Consumer Price Index (CPI) data reflects the prices of thousands of items that American consumers choose to spend their money on. The GBNI reflects the changes in price of components that make up what all American have to spend money on in one way or another. Since more and more Americans are getting government assistance to help pay for these items, a continued understatement of the rising cost of living is to be expected.
We bring this to your attention, not to disparage government data, but so you can better prepare for what lies ahead. Spending patterns will be changed by what is happening in these GBNI charts and tables. If necessities take up more of your budget, discretionary spending on other items must be curtailed.

July 19, 2012

After a Lull, will Prices of Basic Needs Resume their Ascent?

In the Guild Basic Needs IndexTM (GBNI), we track several components in the areas of food, clothing, shelter, and energy. Food, as we discuss above, is likely to get much more expensive unless global weather trends improve quickly. There is evidence that suggests the prices of other components that impact the prices of clothing, housing and energy have bottomed.

Given the amount of money that has been printed in recent years around the globe — and the even larger amount of money that will be printed in coming years — prices of items that are both limited in supply and necessities for living should rise. We expect price rises in such necessities will lead to a rising cost of living that will far outpace the official inflation data proffered by governments. You will be able to track this rise here in these letters and at this new web site.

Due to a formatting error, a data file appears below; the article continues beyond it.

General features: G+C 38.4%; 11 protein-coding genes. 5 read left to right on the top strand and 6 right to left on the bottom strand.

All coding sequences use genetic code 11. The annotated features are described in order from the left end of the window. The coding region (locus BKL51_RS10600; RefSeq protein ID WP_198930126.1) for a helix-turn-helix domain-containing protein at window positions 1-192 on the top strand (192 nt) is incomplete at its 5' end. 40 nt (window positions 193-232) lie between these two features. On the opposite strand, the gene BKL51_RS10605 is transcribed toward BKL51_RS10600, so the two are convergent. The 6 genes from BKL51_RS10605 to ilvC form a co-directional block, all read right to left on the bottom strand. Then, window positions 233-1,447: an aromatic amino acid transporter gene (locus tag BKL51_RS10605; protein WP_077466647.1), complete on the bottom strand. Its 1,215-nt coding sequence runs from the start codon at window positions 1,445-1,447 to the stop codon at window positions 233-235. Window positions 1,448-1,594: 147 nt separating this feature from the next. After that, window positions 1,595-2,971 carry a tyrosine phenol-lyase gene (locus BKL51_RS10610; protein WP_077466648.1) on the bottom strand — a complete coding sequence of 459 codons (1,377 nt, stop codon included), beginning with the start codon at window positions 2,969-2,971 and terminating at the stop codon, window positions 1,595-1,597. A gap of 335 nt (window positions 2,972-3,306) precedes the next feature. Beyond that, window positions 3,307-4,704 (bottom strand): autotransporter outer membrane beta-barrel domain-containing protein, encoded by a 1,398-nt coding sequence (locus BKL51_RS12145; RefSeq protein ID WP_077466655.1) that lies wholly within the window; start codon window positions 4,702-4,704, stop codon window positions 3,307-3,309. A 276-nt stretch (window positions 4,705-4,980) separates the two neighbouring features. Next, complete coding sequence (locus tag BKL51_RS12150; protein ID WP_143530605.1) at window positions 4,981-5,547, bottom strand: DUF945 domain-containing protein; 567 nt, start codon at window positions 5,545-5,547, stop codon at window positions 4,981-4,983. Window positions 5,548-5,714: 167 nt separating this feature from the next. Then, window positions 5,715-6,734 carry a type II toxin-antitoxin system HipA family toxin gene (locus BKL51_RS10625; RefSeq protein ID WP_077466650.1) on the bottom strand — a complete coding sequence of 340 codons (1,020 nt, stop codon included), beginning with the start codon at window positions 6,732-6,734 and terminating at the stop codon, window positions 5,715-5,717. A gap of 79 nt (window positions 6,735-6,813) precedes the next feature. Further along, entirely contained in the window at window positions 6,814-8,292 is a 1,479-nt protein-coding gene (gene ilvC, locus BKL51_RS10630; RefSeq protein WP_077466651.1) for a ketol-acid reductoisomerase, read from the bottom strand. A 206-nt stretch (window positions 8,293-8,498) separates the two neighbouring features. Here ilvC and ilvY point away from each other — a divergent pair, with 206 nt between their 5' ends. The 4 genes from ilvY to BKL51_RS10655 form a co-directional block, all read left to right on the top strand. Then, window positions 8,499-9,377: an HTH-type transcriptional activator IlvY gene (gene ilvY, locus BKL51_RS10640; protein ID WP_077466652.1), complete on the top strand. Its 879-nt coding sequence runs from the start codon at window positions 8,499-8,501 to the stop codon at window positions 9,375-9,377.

Consumer Price Index (CPI) data reflects the prices of thousands of items that American consumers choose to spend their money on. The GBNI reflects the changes in price of components that make up what all American have to spend money on in one way or another. Since more and more Americans are getting government assistance to help pay for these items, a continued understatement of the rising cost of living is to be expected.

We bring this to your attention, not to disparage government data, but so you can better prepare for what lies ahead. Spending patterns will be changed by what is happening in these GBNI charts and tables. If necessities take up more of your budget, discretionary spending on other items must be curtailed.

June 21, 2012


May 2012 Inflation Data Gives a Green Light to the Fed

People will realize it takes more notes and coins to secure basic necessities such as food, clothing, shelter, and energy. This is how a cycle of rising inflation becomes imbedded in the economy. To help you identify such changes in the consumption of basic needs, the Guild Basic Needs IndexTM tracks their prices.

June 7, 2012


What Happens to Prices During Competitive Devaluations?…

Informed investors should always be alert to the impact of money printing and currency devaluation on their buying power. In our opinion, they should hold commodities such as gold and other stores of value which will maintain their buying power in difficult economic times. We do not like to spread pessimism, but we are realists. In over 40 years of constant market observation, we have never seen more countries attempting to engineer a devalued currency, and we have never seen as many countries working to increase their money supply all at once. Both of these behaviors will cause the cost of basic needs to rise in your nation. Our readers will be able to track costs in these letters via the Guild Basic Needs IndexTM.